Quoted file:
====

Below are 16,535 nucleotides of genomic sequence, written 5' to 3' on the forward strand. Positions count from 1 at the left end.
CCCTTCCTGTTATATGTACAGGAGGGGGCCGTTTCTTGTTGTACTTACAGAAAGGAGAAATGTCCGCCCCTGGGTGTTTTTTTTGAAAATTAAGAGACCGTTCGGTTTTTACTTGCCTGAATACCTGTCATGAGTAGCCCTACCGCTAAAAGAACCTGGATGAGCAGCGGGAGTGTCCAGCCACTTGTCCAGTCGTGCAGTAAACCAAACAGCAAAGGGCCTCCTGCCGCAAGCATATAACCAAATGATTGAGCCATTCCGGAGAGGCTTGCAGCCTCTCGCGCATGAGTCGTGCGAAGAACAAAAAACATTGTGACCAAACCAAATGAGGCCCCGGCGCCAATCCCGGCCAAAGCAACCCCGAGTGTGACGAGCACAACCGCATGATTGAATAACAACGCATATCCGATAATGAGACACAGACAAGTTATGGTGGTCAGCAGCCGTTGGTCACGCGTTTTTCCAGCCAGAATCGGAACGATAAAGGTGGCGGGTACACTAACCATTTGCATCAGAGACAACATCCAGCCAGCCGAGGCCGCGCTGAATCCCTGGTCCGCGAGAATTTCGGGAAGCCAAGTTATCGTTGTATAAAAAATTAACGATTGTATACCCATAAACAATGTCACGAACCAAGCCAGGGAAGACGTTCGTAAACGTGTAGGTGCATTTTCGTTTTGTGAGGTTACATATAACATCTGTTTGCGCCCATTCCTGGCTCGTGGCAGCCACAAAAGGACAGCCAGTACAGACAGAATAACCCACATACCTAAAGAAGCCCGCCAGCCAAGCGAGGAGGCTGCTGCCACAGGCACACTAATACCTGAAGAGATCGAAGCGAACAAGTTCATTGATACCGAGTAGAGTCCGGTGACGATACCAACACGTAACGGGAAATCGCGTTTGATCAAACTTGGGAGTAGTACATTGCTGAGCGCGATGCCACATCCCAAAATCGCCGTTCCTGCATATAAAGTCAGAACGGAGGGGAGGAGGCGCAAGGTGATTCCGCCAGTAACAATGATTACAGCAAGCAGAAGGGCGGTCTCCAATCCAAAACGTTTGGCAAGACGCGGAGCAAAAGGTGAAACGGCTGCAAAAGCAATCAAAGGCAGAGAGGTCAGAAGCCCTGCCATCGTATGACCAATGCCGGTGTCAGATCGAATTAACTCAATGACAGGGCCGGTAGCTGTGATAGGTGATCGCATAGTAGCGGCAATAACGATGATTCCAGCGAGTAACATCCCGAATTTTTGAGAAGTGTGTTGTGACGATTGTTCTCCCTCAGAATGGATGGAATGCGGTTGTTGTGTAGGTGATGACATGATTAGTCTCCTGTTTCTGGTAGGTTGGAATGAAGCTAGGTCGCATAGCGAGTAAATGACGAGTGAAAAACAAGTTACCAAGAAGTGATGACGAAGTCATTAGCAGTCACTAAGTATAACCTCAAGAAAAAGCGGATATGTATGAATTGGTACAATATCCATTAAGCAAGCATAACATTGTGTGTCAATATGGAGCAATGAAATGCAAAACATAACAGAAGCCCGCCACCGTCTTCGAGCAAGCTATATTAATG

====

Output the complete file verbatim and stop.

Below are 16,535 nucleotides of genomic sequence, written 5' to 3' on the forward strand. Positions count from 1 at the left end.
CCCTTCCTGTTATATGTACAGGAGGGGGCCGTTTCTTGTTGTACTTACAGAAAGGAGAAATGTCCGCCCCTGGGTGTTTTTTTTGAAAATTAAGAGACCGTTCGGTTTTTACTTGCCTGAATACCTGTCATGAGTAGCCCTACCGCTAAAAGAACCTGGATGAGCAGCGGGAGTGTCCAGCCACTTGTCCAGTCGTGCAGTAAACCAAACAGCAAAGGGCCTCCTGCCGCAAGCATATAACCAAATGATTGAGCCATTCCGGAGAGGCTTGCAGCCTCTCGCGCATGAGTCGTGCGAAGAACAAAAAACATTGTGACCAAACCAAATGAGGCCCCGGCGCCAATCCCGGCCAAAGCAACCCCGAGTGTGACGAGCACAACCGCATGATTGAATAACAACGCATATCCGATAATGAGACACAGACAAGTTATGGTGGTCAGCAGCCGTTGGTCACGCGTTTTTCCAGCCAGAATCGGAACGATAAAGGTGGCGGGTACACTAACCATTTGCATCAGAGACAACATCCAGCCAGCCGAGGCCGCGCTGAATCCCTGGTCCGCGAGAATTTCGGGAAGCCAAGTTATCGTTGTATAAAAAATTAACGATTGTATACCCATAAACAATGTCACGAACCAAGCCAGGGAAGACGTTCGTAAACGTGTAGGTGCATTTTCGTTTTGTGAGGTTACATATAACATCTGTTTGCGCCCATTCCTGGCTCGTGGCAGCCACAAAAGGACAGCCAGTACAGACAGAATAACCCACATACCTAAAGAAGCCCGCCAGCCAAGCGAGGAGGCTGCTGCCACAGGCACACTAATACCTGAAGAGATCGAAGCGAACAAGTTCATTGATACCGAGTAGAGTCCGGTGACGATACCAACACGTAACGGGAAATCGCGTTTGATCAAACTTGGGAGTAGTACATTGCTGAGCGCGATGCCACATCCCAAAATCGCCGTTCCTGCATATAAAGTCAGAACGGAGGGGAGGAGGCGCAAGGTGATTCCGCCAGTAACAATGATTACAGCAAGCAGAAGGGCGGTCTCCAATCCAAAACGTTTGGCAAGACGCGGAGCAAAAGGTGAAACGGCTGCAAAAGCAATCAAAGGCAGAGAGGTCAGAAGCCCTGCCATCGTATGACCAATGCCGGTGTCAGATCGAATTAACTCAATGACAGGGCCGGTAGCTGTGATAGGTGATCGCATAGTAGCGGCAATAACGATGATTCCAGCGAGTAACATCCCGAATTTTTGAGAAGTGTGTTGTGACGATTGTTCTCCCTCAGAATGGATGGAATGCGGTTGTTGTGTAGGTGATGACATGATTAGTCTCCTGTTTCTGGTAGGTTGGAATGAAGCTAGGTCGCATAGCGAGTAAATGACGAGTGAAAAACAAGTTACCAAGAAGTGATGACGAAGTCATTAGCAGTCACTAAGTATAACCTCAAGAAAAAGCGGATATGTATGAATTGGTACAATATCCATTAAGCAAGCATAACATTGTGTGTCAATATGGAGCAATGAAATGCAAAACATAACAGAAGCCCGCCACCGTCTTCGAGCAAGCTATATTAATG